5. Tunnels Beaches, Ilfracombe
It may come at a price, but for an alternative beach experience, it’s hard to beat this private cove. Access to this stony/dark sand beach is via four tunnels that date back to 1823. As you make your way through, you’ll notice that they’re lined with period memorabilia and a host of interesting information panels.
Once at the beach itself, kids can take a plunge in the Victorian tidal pool, explore smugglers’ caves, and mosey around the rock pools. The facilities are top-notch too, and include a family restaurant, play hut, shop, and award-winning toilets.
If anyone’s considering tying the knot at some point, Tunnels Beaches doubles as one of the most unique and stunning wedding venues in the whole country. Visitors should note that on the day of a wedding, access to certain areas of the site will be re
6. Lundy Island
An 11-mile Bristol Channel ferry crossing separates the mainland from the three-mile long, half-mile wide Lundy Island. Essentially, the island’s a 400-foot granite outcrop that offers incomparable sea views. While it may be relatively small, with a resident population of just 28 according to recent tallies, don’t make the mistake of assuming there’s little to do or see here.
After getting off the ferry, visitors will quite quickly see why the habitat has been compared to Galapagos. It’s paradise for walkers and, in addition to the breathtakingly rugged backdrop, there are 42 scheduled monuments and a handful of listed buildings to be found. Kids over 10 and adults alike will love the warden-led snorkel safaris and rock pool rambles on offer, while a ‘letterboxing pack’ will give clues to get you rambling all over the terrain. All these activities can be arranged at the island shop.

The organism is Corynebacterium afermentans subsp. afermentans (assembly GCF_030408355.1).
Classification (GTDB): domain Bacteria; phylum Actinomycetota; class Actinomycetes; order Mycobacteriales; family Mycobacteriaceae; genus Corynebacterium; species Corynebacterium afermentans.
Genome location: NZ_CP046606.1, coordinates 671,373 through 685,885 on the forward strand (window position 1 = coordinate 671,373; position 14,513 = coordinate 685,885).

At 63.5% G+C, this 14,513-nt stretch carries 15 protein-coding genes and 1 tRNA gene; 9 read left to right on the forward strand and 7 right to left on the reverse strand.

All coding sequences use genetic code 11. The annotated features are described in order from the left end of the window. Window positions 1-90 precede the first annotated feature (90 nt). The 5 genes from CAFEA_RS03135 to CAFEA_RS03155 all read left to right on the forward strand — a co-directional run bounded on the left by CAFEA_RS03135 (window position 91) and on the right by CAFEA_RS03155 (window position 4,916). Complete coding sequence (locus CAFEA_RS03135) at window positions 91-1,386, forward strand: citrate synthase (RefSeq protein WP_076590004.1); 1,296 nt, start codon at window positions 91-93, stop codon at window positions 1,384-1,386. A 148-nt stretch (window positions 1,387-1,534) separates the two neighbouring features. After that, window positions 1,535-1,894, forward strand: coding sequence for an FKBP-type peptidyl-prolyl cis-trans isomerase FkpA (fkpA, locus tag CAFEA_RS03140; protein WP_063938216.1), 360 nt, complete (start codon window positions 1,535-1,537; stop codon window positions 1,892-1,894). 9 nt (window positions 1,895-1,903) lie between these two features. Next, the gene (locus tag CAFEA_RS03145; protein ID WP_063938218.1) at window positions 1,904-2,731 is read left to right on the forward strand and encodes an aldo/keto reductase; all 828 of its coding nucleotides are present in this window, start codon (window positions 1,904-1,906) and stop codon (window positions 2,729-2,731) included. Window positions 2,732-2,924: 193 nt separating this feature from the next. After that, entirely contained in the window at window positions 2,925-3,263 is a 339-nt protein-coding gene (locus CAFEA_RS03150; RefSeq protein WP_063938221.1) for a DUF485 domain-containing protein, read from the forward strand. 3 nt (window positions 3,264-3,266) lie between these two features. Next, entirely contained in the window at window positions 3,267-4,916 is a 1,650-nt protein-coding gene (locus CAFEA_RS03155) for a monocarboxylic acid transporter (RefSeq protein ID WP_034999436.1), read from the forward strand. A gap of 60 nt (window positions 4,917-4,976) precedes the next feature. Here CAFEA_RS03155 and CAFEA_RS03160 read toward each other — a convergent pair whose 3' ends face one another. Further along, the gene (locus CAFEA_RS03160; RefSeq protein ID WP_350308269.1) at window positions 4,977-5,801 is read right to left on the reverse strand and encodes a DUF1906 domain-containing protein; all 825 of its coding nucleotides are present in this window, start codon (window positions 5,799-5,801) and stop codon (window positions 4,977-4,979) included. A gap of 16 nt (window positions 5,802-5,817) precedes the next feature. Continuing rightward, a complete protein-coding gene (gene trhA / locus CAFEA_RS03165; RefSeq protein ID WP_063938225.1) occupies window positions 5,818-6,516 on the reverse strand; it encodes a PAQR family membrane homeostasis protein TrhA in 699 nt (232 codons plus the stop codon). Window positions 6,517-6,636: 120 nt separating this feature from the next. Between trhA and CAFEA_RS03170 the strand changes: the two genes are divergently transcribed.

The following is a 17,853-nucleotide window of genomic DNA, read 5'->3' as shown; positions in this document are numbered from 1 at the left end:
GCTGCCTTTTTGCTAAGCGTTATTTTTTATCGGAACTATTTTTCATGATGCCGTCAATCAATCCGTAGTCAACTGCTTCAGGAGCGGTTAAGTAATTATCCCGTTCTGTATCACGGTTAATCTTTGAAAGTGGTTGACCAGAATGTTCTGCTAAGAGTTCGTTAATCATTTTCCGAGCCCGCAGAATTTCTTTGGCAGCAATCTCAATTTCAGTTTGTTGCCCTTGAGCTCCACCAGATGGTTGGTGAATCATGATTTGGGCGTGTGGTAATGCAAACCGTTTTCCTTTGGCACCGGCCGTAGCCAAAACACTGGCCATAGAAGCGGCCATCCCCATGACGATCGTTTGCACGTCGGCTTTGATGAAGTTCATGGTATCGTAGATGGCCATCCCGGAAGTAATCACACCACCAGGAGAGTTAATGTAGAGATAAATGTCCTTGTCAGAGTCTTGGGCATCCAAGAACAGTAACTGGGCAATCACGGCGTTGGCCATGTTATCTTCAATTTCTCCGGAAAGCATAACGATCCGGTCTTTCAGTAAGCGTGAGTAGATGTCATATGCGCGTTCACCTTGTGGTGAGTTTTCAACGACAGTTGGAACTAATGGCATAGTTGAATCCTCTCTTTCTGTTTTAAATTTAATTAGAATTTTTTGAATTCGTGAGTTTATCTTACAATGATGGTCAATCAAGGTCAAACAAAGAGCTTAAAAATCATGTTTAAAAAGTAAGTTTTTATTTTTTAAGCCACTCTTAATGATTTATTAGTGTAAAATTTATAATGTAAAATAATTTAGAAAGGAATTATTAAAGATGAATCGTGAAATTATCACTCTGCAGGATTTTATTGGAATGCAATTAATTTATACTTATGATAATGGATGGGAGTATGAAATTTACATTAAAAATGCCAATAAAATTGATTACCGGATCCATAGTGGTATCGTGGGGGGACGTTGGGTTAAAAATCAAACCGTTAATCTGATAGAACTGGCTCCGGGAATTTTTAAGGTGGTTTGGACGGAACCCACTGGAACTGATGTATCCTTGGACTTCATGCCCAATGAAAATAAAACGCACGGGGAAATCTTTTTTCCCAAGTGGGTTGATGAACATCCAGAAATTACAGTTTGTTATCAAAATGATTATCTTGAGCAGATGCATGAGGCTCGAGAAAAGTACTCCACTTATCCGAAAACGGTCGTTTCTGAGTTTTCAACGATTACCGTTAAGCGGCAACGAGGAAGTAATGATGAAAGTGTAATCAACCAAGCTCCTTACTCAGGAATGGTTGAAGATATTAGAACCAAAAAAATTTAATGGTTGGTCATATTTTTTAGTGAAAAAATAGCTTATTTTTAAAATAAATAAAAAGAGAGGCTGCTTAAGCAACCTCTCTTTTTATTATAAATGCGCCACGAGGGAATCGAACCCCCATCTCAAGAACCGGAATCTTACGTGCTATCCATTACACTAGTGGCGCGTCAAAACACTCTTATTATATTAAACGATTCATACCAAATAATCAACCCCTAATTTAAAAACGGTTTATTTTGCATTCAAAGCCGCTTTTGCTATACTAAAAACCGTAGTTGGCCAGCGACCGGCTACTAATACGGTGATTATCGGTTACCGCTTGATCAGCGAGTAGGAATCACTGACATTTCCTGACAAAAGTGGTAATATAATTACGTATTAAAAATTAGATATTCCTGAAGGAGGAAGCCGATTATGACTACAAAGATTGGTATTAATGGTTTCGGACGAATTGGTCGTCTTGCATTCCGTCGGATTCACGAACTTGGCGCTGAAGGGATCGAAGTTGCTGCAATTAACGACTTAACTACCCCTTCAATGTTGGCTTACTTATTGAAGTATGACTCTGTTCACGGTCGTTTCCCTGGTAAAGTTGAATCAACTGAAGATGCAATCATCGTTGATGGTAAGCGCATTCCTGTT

Simply bringing binoculars along with you will bring a diverse selection of wildlife into view, potentially including the bright-beaked puffins that gave the island its name, Soay sheep, feral deer, and all manner of seabirds. Bear in mind that if you have strollers and young children, it’s a taxing climb up to the cliffs from the boat, but once there, the terrain levels out.
If a further 147 steps sound like fun, keep ascending to the old lighthouse for the ultimate island views out over Devon, Cornwall, Wales, and Somerset. Most visitors take day trips to Lundy, but for overnight stayers, there’s a total of 23 holiday properties and a campsite available, mostly in the south of the island.
7. Roadford Lake, near Okehampton
As Devon’s biggest water sports centre, Roadford offers visitors the chance to enjoy expert windsurfing, sailing, or kayaking tuition, go angling, or just rent a rowboat and explore the 730-acre lake at your leisure. Meanwhile, out on dry land, there’s all that shoreline and forest trails to amble around, in addition to cycle paths and high ropes, plus a visitor centre boasting interactive exhibits.
8. Arlington Court, near Barnstaple
Horse-lovers will revel in the magnificent Arlington estate with its stables of shire horses to be patted, and horse-drawn carriages providing trips around the beautiful gardens. Visitors can also admire the museum’s collection of fine carriages that were once owned by lords and ladies, while model ships, shells, and pewter can be seen in the stately Regency house. Children will love to spy through the bat cam, hunt for geocaches, or follow quiz trails across the lawns, flower meadows, and valley woodlands. After all that excitement, families can refresh and refuel with a choice of the Victorian tea room’s platters, using fresh produce picked directly from the gardens.